The thing that worries Borges is not the now-fashionable crisis of ‘identity’; the ‘crises’ of modern intellectuals don’t alarm Borges. His difficulty lies in figuring out how to recover that forgotten ‘memory’ that man consigns forever to the dark corners of his past. But if on the one hand recovering a memory sometimes becomes difficult, on the other it also happens that we can’t ‘forget’ that which ought to have been forgotten, when man ‘forgets’ forgetting and memories begin to stack up as though time itself was stuck somewhere in midstream. This is the state of the terrible nightmare. ‘Once it so happened that I wasn’t able to sleep,’ Borges said. ‘For me, sleep became an impossibility, because I was always thinking about my body. During those moments of agony, when I was sleep-deprived, I wrote a story—about a man who could never get rid of his memories. Whatever he experienced seemed already to be a part of his memory—as though every experience was merely a process for the duplication of memory… that man didn’t live long.’

***

The problem of memory is linked to time—and in almost every story of Borges’s time spreads out like a desert landscape—with all its mirages and illusions—neither separate from reality nor a part of reality. It is like that ‘joker’ in a deck of cards which can be made to stand for anything in the game, because in itself it stands for nothing. That which is nothing, can be everything. Borges’s time isn’t like Proust’s ‘circular’ time, whose high points come to light through moments of ‘spontaneous reminiscence’. As if the entire past could be segmented with light poles placed at short distances. In Borges’s view, remembrance is a form of self-deceit—because there’s no such thing that we can call the ‘past’—or in other words, the past is only a component of the eternal present, where it becomes meaningless to see it as a separate entity. Proust’s world is a world of ‘similarities’, where one thing reminds us of the other, where one memory comes out of another memory, like layers of onion peel… Such ‘similarities’ had once haunted Baudelaire so much. Since Borges doesn’t divide time into segments, he doesn’t accept these ‘similarities’. ‘One moment is not ‘similar’ to the next—it is exactly the same as that first moment was.’ When two moments are exactly the same, the question of similarity doesn’t even arise—when the coming moment is exactly the same as the moment past, then time has no meaning.

Maybe this is one of the reasons why Borges has never written a novel—let alone writing one, he finds it difficult to read novels. ‘I feel quite embarrassed to admit it,’ Borges said hesitantly, ‘that I can never read a long novel—not even great novels like Madame Bovary and War and Peace! To be sure, I quite like reading Don Quixote—I read it again and again, perhaps because it isn’t a “true” novel, it’s just a story that keeps going on and on.’

***

This isn’t surprising. The ‘time-sense’ that gave rise to the novel in the West differs completely from Borges’s time-sense. A novel comprises a time-bound sequence of events, which Henry James, with much exasperation, had once termed ‘the darkness behind and the abyss ahead’—in other words, it is that thing we call history. In Borges’s world, there’s no attachment to it because this is the kind of world where ‘historical time’ remains eternal—and is therefore eternally non-existent. That’s why the events that take place in his stories don’t take us from illusion towards truth or from self-delusion towards self-knowledge. They don’t take us anywhere. They’re a glittering landscape where truth and delusion coexist, where one person’s light is another’s shadow… That’s why to say this is also impossible—if not impossible then meaningless—that the truth we are holding on to, what if it is another form of delusion? ‘Around fourteen centuries ago,’ Borges said, ‘a man named Chuang-Su lived in China. One afternoon he dreamt that he’s become a butterfly and is flying around. When his sleep was interrupted, he found himself utterly baffled… He couldn’t decide if he was Chuang-Su who had become a butterfly in his dream, or if he was that butterfly in whose dream he has now become Chuang-Su.’ Most of Borges’s stories—which he calls ‘fictions’—revolve around such illusory, ambiguous episodes.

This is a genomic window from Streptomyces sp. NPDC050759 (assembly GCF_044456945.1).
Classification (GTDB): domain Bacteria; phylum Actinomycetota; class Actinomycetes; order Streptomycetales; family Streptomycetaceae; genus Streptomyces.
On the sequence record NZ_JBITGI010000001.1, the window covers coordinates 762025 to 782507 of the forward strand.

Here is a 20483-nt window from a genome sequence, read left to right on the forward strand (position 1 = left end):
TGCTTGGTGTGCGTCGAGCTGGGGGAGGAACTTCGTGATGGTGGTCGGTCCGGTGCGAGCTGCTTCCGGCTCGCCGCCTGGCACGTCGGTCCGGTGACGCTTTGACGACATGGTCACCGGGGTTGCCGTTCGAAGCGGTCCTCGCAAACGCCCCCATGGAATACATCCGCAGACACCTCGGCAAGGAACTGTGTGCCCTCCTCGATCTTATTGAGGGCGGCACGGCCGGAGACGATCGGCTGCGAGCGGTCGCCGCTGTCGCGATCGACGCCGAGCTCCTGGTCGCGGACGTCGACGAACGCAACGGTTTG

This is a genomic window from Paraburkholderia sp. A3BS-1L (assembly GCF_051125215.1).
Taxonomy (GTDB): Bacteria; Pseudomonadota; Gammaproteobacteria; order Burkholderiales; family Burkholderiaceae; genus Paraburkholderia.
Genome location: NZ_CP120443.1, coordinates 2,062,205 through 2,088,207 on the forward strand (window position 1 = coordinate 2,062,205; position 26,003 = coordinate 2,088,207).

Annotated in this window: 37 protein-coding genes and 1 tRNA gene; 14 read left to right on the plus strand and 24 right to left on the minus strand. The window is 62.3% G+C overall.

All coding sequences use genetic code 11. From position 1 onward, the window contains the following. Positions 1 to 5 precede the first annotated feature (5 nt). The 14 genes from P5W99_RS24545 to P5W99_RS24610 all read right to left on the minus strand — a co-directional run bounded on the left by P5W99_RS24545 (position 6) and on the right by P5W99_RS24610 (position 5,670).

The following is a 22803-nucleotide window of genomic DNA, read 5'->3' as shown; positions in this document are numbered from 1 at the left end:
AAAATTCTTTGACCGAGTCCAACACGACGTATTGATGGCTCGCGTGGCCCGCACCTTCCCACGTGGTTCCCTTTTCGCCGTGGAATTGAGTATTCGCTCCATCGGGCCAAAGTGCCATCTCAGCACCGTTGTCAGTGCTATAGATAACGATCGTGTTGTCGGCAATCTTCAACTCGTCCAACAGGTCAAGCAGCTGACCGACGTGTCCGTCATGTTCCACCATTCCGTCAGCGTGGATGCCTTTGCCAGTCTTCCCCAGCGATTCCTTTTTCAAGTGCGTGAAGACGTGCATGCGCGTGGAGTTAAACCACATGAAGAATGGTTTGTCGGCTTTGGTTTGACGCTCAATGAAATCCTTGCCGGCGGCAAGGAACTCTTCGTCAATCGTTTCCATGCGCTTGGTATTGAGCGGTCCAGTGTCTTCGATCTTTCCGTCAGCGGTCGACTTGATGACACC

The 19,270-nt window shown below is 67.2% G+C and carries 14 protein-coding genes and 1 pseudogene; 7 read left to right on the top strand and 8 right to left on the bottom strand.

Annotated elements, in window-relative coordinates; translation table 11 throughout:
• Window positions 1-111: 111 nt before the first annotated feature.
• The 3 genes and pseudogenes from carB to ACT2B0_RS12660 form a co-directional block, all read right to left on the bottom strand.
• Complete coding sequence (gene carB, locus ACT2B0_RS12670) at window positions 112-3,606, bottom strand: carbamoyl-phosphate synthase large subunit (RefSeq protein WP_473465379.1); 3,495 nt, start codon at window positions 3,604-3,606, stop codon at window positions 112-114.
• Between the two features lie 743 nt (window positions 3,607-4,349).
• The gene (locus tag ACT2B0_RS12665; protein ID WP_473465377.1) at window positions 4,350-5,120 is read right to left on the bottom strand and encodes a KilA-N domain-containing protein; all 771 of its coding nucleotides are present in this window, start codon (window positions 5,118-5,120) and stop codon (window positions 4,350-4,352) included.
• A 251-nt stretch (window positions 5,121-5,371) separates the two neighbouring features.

One can surmise from all this that Borges’s approach is not unrelated to the appeals of those French storytellers who have attempted to cross the limits set by the ‘time-bound’ novels of Balzac or Tolstoy, although Borges is not interested in the artistic experiments that are used in the Nouveau Roman to get rid of time. Robbe-Grillet’s spectacular experiments would perhaps seem to him as tedious as the longwinded family novels of the nineteenth century. ‘I want to write straightforward stories,’ Borges said at one point in his speech. ‘In my old age, I want to write stories quite like the ones Kipling had written when was 21-22.’